Top 5 Social Media Ethics Concerns for Lawyers


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The people in charge of lawyer ethics oversight in your state see social media either as just another form of communication, or as a special threat to client confidences and attorney decorum. Do you know what rules apply to you?

The basic premise that traditional ethics rules should govern social media seems sound. But some states, like Florida, have decided to pull out online communication as needing special regulation. Here are five areas of concern for lawyers using social media. Regardless of your state ethics committee’s stance, consider taking some time to re-learn the local rules.

  1. Social Media Use is Governed by Advertising Regulations
    Review your state’s rules of professional conduct. There are likely restrictions on real-time prospective client communications. Think about how you use Twitter, or Facebook chat, or GTalk. Would these fall within the rule? If so, and if you’re using these channels to solicit clients, motivated by pecuniary gain, the people you’re chatting with better be 1) lawyers, 2) family, 3) close friends, or 4) professional relations (remember, these elements vary by state). If the communications with prospective clients aren’t realtime, consider if your posts to particular social media platforms should conform to advertising rules that might include labeling the communication with the words “Advertising Material.” For some great platform-specific considerations about lawyer marketing online, see Leora Maccabbee’s post here.
  2. Beware of Unauthorized Practice of Law
    In some cases, you might communicate with someone in a way that inadvertently creates and attorney-client relationship. If so, you may give advice or provide other services that would be considered practicing law in some states. Many states have fuzzy definitions of legal practice, but every state regulates who can practice law and under what circumstances. If you advise someone in another state, where you aren’t licensed, you may open yourself up to claims of unauthorized practice.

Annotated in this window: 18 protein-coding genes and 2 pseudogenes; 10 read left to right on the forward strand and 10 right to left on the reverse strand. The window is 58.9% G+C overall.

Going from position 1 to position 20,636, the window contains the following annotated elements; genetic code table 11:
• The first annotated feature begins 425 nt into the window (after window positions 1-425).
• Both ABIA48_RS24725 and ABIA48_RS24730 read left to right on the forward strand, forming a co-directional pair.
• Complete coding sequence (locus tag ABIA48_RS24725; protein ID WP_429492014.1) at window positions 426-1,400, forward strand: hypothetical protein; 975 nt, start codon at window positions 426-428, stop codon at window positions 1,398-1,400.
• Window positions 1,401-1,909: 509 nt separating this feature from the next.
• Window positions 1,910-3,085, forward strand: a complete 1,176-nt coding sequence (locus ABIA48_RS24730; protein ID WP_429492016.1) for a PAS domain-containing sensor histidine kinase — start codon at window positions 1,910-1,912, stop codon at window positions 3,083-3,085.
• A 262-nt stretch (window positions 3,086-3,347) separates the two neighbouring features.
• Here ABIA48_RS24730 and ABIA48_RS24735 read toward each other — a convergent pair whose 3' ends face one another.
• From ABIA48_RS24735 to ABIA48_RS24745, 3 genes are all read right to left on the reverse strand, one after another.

3. Location-based Services Could Violate Client Confidentiality
    Geotagging tweets or using services like Foursquare might get you into hot water if you post anything that might be connectible, perhaps even to just a few interested parties, to a particular case or client. What seem at the time like general statements about the strength or weakness of a claim or legal theory might give away too much if the other side knows when or where you might be meeting with your client.
  4. Social Media Use in Case Investigations: No Pretexting
    Most of the time, using misleading tactics to gain information about a case is prohibited. “Pretexting,” or using a false or misleading justification as a pretext for uncovering info for a lawsuit, can get you into hot water. Don’t think it’s ok to “friend” someone online, or ask someone else to friend someone online [pdf] so you can gain access to that person’s private profile data.
  5. You Read Contracts — Are You Reading Your Terms of Service?
    Every social media service has user terms of use. Have you read them? It’s certainly unlikely that a service provider’s terms of use will be used against you, but step back and consider if you’d be happy with the choice of law, indemnification, and many other standardized terms these contracts require when you activate and use an account. Based on these concerns, the federal government is amending social media terms of service to meet its needs.

For more social media ethics considerations, see: Debra Bruce’s post over at Build a Solo Practice @ SPU, Ethic Tips for Lawyers Using Social Media from Bottom Line Law Group [pdf], Audio of ABA’s Beyond the Ethics of Web 2.0 — What’s Now, What’s Next, What If, and Q&A: Lawyers, Ethics and Social Networking at WSJ Digits Blog.


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